Medical Matters: Recognise signs and symptoms of children's winter illnesses

Make sure your tot has the flu vaccination, say health officials.

Common viral illnesses can affect children during winter - Credit: Getty Images/iStockphoto

Medical Matters - Dr Rowan Kerr-Liddell, Clinical Service Lead for Paediatrics and Child Health at Torbay and South Devon NHS Foundation Trust, talks about children’s winter illnesses: 

Many children experience common illnesses like coughs and colds, it is part of growing up, but it is good to recognise signs and symptoms and how you can help your child if they fall ill.

With winter just around the corner, I am going to highlight some of the common viral illnesses that affect children during this period, and what you can do if your child falls ill. 

Coughs and colds 

Colds are very common in young children and the average child has ten colds a year, they are caused by viruses and so antibiotics do not help. Small babies may struggle because their noses are blocked and can be helped with nasal saline drops from a pharmacy.

If your child is miserable, hot or uncomfortable, paracetamol can help.

Children with colds need plenty of fluids so ensure you give your child lots of drinks, and babies may need smaller milk feeds, more often than usual.  

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Flu and Covid-19 

Influenza (flu) usually goes on for longer than a cold and is more likely to be accompanied by a dry cough and a fever, and they may have diarrhoea and vomiting.

Please be aware that the symptoms of flu and Covid-19 are similar, and children may appear to have a cold when, in fact, they Covid-19.

Most children with Covid-19 remain well and do not need medical attention.

However, if you think your child may have Covid-19, you should request a PCR test. 

Bronchiolitis 

Bronchiolitis is an illness caused by viruses which produce inflammation in the lungs of children under two.

The most common virus is RSV.

Babies will start out with a cold but may develop breathing difficulties.

Look for sucking in of the chest below and between the ribs, and if baby looks blue and is really struggling to breathe, or is very sleepy and is difficult to wake up, you need to call 999.

If your baby is not taking at least half their usual feeds or is not passing urine in a 12-hour period or has a high fever, you should seek medical help via your GP, 111 or an emergency department.

Croup 

Children with croup have a barking cough and a noise when they breathe in.

Croup is also caused by a virus.

If your child is struggling to breathe, has a fever over 38 or is making a noise when they breathe in, even when they are resting, you need to seek medical attention.

If your child only has a barking cough, paracetamol may help for comfort.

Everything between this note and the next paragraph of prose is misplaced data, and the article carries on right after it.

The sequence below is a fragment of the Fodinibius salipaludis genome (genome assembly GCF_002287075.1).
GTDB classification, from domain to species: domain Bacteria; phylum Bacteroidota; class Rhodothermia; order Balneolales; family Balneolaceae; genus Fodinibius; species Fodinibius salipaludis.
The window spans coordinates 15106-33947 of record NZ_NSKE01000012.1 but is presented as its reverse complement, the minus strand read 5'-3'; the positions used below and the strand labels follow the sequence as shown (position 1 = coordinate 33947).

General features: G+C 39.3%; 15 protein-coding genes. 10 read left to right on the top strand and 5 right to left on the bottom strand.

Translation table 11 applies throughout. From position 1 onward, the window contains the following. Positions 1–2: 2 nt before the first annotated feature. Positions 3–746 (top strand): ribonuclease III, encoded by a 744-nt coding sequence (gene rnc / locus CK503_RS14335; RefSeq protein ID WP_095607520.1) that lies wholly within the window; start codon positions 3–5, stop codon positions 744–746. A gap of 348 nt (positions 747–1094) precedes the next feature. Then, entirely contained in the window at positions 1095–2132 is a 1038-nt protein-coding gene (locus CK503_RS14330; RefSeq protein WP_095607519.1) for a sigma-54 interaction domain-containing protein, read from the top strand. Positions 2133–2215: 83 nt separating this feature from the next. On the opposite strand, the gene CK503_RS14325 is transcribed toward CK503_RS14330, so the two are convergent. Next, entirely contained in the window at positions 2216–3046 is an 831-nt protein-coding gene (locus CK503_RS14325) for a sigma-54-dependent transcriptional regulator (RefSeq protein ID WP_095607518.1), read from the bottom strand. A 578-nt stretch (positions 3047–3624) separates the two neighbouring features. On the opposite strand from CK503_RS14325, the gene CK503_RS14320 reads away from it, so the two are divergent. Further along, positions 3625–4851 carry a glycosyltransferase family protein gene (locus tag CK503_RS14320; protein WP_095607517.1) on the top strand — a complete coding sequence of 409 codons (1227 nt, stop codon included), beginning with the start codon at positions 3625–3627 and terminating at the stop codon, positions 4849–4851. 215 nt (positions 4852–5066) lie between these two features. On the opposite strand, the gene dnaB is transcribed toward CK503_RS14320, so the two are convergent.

Cold air often helps the swelling and you can open the freezer door and let them take a few breaths of the very cold air. 

Diarrhoea and vomiting 

This is typically caused by viruses and usually gets better on its own.

Offer your child small but frequent drinks, but don’t worry if they don’t feel like eating.  

What can I do to help my child? 

Handwashing helps prevent the spread of many childhood infectious diseases.

Avoiding kisses from adults who have colds, this reduces the chance of babies catching the virus.

All babies from six months to two years old are entitled to a flu vaccine injection.

All children aged two or over on August 31 to Year 11 pupils in England are being offered a nasal flu spray this year.

A single dose of Covid-19 vaccine is being offered to all children of 12 and over in England. 

The HANDi paediatric app allows parents and carers, as well as doctors, to access advice tailored for Torbay and South Devon.

It provides information on how to care for your unwell child at home and when to seek help for common childhood illnesses.

Developed by NHS organisations in Devon, it is free and can be downloaded to any Apple or Android smartphone or tablet.

You can select where you live and the information will be tailored to your area. 

You will be asked about your child’s condition and the app will classify the child into either a red category, needs urgent help and advises calling 999; an amber category, needs medical attention with suggestions on how to seek help; and a green category, condition can be safely managed at home with a home care plan which is provided on the app.

It will also inform you when to seek help should your child continue to be unwell.  

Dr Rowan Kerr-Liddell has been a Consultant Paediatrician at Torbay and South Devon NHS Foundation Trust since 2011 with a break in service of three years to work in Nova Scotia, Canada, before returning to Torbay Hospital during the COVID-19 pandemic. She is the Clinical Service Lead for Paediatrics and Child Health at Torbay and South Devon NHS Foundation Trust and has a special interest in congenital heart disease and premature babies.